When Beyonce and Jay-Z instagrammed photos of themselves at the Louvre a few weeks ago, I had to laugh to myself. They looked poised and serene as fuck, which was pretty much the opposite of how I felt when I was there a couple summers ago.
If memory serves, I had spent the day walking around Château de Versailles, and subsequently napping in the sunshine in its gardens. It was wonderful, but by the time I got back to Paris proper, I was tired. Still, I was running out of chances to check out the Louvre, so I ventured onward for an evening visit.
My grandma oft mentions how disappointed she was in seeing the Mona Lisa — how it’s much smaller than she had expected. So I was straight up imagining a version that fits in your pocket, and was pleasantly surprised when I saw it’s actually a reasonable size. There’s a lesson in lowering your expectations, kids!
What my grandma hadn’t quite prepared me for was the throngs of people surrounding the Mona Lisa. Back when she went, you weren’t allowed to take photos of it. I guess in the age of cellphones, museums now see such a rule as futile, so you’re allowed to take photos without a flash. And boy did people take advantage of it, as you can see in my photos of the scene below. People were swarming the piece of art and snapping pics as if Beyonce and Jay-Z were standing behind that plexiglass.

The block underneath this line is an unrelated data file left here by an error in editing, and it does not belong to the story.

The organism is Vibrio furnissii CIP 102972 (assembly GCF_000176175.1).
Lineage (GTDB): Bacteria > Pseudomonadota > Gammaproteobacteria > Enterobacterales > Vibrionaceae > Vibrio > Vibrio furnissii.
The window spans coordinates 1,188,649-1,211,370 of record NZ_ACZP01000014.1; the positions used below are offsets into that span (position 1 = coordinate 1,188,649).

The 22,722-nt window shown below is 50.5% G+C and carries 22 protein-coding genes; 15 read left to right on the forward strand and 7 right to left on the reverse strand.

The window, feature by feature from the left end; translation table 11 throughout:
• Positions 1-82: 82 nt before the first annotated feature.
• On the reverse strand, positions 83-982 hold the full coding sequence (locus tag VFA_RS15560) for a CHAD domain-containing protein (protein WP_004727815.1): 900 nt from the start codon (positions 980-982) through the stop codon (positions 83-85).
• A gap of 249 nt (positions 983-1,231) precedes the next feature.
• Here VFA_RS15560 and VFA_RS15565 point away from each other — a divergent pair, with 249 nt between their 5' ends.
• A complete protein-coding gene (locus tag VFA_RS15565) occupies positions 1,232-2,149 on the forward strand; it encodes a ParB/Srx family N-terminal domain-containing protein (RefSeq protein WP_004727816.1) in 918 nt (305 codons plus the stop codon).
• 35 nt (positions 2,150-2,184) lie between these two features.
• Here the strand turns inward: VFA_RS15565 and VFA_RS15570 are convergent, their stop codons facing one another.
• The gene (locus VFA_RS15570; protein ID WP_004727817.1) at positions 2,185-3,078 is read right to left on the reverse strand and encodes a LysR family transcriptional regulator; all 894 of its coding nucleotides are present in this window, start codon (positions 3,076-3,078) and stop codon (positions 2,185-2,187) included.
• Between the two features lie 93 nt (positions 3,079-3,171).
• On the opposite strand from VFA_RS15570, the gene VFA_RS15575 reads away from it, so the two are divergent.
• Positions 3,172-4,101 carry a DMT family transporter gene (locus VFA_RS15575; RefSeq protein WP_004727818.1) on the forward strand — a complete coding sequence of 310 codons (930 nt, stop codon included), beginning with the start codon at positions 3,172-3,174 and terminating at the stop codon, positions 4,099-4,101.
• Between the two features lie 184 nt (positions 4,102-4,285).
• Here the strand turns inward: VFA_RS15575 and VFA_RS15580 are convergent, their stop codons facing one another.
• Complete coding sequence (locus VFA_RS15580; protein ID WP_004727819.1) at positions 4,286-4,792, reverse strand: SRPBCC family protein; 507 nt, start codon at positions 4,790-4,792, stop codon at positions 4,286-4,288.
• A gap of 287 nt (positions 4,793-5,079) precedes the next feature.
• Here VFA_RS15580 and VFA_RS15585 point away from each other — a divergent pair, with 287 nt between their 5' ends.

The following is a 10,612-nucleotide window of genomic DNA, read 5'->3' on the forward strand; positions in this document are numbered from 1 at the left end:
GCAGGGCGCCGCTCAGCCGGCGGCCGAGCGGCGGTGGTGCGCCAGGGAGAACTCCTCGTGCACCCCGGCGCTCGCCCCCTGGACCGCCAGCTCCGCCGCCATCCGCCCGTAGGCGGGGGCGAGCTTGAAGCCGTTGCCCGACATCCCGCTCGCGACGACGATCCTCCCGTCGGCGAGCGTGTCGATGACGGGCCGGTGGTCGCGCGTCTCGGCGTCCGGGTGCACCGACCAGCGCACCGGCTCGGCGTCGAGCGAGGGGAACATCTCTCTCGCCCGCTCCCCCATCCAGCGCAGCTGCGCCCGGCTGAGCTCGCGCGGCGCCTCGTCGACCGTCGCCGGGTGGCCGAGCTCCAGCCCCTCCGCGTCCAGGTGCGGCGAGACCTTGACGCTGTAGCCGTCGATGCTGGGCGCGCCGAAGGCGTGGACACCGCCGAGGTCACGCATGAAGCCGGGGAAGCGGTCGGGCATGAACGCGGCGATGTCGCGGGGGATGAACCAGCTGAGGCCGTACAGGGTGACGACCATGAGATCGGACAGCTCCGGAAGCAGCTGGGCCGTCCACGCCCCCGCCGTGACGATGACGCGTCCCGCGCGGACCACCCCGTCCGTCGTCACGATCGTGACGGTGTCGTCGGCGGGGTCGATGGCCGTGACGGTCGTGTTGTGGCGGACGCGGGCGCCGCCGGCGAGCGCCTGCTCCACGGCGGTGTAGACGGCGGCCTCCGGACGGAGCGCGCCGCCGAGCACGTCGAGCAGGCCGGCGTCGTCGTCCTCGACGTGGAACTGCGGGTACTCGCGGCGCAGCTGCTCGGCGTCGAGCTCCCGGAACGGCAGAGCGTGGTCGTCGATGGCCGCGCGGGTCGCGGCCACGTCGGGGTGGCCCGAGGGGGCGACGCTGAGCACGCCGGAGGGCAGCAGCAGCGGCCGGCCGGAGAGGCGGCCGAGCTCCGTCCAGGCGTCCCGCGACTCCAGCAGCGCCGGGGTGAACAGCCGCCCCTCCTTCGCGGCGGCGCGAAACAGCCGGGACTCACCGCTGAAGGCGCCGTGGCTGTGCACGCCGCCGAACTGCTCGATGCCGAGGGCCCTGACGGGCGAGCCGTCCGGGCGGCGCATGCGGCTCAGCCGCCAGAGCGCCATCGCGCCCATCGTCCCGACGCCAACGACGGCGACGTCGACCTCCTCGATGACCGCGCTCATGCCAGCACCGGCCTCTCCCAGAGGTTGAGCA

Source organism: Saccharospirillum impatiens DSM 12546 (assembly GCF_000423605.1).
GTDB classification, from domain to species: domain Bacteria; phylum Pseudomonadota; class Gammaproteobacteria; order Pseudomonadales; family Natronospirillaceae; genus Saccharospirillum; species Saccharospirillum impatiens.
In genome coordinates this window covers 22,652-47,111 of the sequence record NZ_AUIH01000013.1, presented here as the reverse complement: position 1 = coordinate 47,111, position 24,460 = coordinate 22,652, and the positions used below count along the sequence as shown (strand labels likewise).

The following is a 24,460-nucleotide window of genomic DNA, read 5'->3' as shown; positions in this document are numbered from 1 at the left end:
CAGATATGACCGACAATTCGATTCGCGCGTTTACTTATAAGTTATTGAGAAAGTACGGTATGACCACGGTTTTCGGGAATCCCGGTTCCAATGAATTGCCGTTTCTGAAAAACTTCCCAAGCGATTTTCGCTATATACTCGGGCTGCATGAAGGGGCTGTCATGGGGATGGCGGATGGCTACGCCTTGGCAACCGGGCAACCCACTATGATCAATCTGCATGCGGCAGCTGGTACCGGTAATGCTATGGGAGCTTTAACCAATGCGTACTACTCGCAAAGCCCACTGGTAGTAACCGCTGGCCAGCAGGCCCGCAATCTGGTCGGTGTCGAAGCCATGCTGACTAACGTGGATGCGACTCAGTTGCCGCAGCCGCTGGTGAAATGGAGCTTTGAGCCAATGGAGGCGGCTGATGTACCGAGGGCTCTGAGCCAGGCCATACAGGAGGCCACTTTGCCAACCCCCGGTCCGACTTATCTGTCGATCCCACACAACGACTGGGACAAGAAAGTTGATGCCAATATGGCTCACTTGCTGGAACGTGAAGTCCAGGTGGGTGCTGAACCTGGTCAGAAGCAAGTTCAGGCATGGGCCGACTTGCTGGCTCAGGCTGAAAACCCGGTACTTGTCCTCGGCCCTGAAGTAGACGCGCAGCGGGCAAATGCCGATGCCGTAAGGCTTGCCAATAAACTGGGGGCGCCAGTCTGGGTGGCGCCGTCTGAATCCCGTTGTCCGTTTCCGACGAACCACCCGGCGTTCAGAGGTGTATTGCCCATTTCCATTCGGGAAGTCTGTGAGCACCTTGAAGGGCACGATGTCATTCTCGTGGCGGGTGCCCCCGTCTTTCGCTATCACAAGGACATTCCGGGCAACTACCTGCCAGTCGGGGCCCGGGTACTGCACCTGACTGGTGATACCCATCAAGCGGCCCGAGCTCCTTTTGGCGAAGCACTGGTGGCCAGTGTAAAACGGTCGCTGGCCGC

I had more fun people-watching at the Mona Lisa than actually taking in the Mona Lisa. Because unlike Beyonce and Jay-Z, I didn’t have the luxury of a private viewing to actually just look at it. I’d probably describe my viewing experience with words like frantic and frenzied.
I spent another hour or so wandering through the Louvre, taking in slightly less populated areas. I had wanted to also check out the Venus de Milo, but when a security guard informed me I’d gone the wrong way and would have to head back into the depths of the museum, my barking dogs told me it was time to go. I’ll just have to visit again one day.
The frenzied museum photography wasn’t an experience exclusive to the Louvre, of course. A week or so later when I visited the Van Gogh museum in Amsterdam, I saw a man walking through the gallery, taking video of the art on the walls on his phone, without even stopping to take in a single piece. Such experiences served as a real reminder to put the camera down once in a while and take in the view firsthand.